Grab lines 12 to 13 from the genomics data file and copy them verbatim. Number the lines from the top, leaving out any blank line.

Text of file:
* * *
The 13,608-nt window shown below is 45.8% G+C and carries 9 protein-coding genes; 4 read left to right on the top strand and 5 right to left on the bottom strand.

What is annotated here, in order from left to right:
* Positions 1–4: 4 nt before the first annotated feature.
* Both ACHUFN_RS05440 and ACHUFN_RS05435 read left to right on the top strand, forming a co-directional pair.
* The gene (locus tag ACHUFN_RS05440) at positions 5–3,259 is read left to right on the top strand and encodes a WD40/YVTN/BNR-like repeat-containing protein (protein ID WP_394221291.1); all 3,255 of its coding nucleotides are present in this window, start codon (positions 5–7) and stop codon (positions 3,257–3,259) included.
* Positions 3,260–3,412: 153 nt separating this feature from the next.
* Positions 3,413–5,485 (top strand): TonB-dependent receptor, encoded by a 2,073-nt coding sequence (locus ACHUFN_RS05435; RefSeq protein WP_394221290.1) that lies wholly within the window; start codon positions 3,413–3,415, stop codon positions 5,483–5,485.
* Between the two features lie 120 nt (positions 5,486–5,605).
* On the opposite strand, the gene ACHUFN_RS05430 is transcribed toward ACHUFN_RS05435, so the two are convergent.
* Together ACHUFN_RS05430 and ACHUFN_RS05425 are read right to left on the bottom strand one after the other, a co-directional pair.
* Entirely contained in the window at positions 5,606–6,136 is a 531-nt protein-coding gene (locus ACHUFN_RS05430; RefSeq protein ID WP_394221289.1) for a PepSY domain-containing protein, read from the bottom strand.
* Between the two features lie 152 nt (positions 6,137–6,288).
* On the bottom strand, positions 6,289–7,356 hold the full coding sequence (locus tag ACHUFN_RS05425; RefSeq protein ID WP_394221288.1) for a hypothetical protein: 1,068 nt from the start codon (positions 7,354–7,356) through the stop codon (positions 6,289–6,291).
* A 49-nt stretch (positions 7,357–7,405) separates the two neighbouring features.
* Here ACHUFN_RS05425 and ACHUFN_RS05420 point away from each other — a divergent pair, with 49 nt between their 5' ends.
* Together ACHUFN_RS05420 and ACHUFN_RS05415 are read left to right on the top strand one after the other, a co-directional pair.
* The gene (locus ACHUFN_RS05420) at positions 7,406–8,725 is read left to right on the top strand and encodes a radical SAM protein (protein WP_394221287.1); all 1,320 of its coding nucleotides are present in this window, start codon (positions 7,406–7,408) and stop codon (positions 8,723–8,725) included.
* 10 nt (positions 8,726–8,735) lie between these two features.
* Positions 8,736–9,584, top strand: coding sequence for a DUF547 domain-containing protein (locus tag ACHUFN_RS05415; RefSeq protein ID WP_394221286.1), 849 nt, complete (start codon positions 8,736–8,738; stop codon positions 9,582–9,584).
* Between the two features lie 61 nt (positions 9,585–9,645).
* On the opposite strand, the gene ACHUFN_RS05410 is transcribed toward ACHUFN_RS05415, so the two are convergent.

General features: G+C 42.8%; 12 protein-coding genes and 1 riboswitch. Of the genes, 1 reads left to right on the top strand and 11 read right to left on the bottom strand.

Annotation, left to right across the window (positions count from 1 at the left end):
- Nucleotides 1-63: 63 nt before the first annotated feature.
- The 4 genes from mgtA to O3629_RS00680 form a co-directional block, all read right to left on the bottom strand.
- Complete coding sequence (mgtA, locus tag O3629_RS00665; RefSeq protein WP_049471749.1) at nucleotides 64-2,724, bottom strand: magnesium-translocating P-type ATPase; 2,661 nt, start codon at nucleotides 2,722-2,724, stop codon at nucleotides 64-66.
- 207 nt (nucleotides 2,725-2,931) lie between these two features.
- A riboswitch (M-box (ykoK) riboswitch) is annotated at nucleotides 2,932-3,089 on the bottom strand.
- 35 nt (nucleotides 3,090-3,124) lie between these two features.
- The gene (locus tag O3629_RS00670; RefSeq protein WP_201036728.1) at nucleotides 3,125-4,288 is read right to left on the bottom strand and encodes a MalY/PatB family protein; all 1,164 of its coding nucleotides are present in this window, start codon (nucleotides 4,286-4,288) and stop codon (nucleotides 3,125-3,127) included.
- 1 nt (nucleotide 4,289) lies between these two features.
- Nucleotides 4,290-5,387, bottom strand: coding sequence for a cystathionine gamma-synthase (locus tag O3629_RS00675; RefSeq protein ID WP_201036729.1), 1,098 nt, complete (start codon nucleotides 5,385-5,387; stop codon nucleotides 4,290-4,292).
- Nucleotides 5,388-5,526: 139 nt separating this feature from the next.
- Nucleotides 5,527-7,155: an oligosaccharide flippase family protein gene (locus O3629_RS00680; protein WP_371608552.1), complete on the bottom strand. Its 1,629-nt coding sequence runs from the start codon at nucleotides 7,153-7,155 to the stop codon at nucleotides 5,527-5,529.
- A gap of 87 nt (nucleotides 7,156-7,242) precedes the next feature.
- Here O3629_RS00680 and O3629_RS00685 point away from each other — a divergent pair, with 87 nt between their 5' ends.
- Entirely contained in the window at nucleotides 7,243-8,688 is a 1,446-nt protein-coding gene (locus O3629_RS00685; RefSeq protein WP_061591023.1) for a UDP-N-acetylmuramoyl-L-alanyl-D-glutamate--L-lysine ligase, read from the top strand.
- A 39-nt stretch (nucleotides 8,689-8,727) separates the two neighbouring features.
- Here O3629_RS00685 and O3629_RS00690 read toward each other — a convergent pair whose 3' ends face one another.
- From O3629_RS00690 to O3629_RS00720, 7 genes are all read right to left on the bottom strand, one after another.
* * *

* Between the two features lie 152 nt (positions 6,137–6,288).
* On the bottom strand, positions 6,289–7,356 hold the full coding sequence (locus tag ACHUFN_RS05425; RefSeq protein ID WP_394221288.1) for a hypothetical protein: 1,068 nt from the start codon (positions 7,354–7,356) through the stop codon (positions 6,289–6,291).